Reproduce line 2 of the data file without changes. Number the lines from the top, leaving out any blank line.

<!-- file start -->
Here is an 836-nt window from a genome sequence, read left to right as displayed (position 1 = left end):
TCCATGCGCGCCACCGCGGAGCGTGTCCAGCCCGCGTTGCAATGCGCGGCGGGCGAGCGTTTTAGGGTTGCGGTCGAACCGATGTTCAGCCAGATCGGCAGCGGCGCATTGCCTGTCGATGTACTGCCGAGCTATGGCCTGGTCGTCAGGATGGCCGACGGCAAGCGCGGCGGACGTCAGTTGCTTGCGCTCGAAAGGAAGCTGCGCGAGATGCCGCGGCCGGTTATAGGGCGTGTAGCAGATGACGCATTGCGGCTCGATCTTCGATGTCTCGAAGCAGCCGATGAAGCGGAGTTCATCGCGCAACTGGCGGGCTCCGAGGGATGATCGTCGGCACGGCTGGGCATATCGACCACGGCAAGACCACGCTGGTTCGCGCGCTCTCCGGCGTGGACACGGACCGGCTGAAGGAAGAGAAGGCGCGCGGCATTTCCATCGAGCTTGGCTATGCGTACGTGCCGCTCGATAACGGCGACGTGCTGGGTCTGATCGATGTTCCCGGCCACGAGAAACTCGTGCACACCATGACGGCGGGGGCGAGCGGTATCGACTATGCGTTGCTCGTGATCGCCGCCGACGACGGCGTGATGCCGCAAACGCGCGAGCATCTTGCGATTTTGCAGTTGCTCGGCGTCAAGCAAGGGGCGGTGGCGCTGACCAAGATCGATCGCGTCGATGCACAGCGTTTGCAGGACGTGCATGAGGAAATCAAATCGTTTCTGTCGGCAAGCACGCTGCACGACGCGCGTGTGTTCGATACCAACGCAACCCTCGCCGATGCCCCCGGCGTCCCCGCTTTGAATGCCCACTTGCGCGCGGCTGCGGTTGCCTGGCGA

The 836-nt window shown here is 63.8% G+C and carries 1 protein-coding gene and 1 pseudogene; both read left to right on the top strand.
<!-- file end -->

TCCATGCGCGCCACCGCGGAGCGTGTCCAGCCCGCGTTGCAATGCGCGGCGGGCGAGCGTTTTAGGGTTGCGGTCGAACCGATGTTCAGCCAGATCGGCAGCGGCGCATTGCCTGTCGATGTACTGCCGAGCTATGGCCTGGTCGTCAGGATGGCCGACGGCAAGCGCGGCGGACGTCAGTTGCTTGCGCTCGAAAGGAAGCTGCGCGAGATGCCGCGGCCGGTTATAGGGCGTGTAGCAGATGACGCATTGCGGCTCGATCTTCGATGTCTCGAAGCAGCCGATGAAGCGGAGTTCATCGCGCAACTGGCGGGCTCCGAGGGATGATCGTCGGCACGGCTGGGCATATCGACCACGGCAAGACCACGCTGGTTCGCGCGCTCTCCGGCGTGGACACGGACCGGCTGAAGGAAGAGAAGGCGCGCGGCATTTCCATCGAGCTTGGCTATGCGTACGTGCCGCTCGATAACGGCGACGTGCTGGGTCTGATCGATGTTCCCGGCCACGAGAAACTCGTGCACACCATGACGGCGGGGGCGAGCGGTATCGACTATGCGTTGCTCGTGATCGCCGCCGACGACGGCGTGATGCCGCAAACGCGCGAGCATCTTGCGATTTTGCAGTTGCTCGGCGTCAAGCAAGGGGCGGTGGCGCTGACCAAGATCGATCGCGTCGATGCACAGCGTTTGCAGGACGTGCATGAGGAAATCAAATCGTTTCTGTCGGCAAGCACGCTGCACGACGCGCGTGTGTTCGATACCAACGCAACCCTCGCCGATGCCCCCGGCGTCCCCGCTTTGAATGCCCACTTGCGCGCGGCTGCGGTTGCCTGGCGA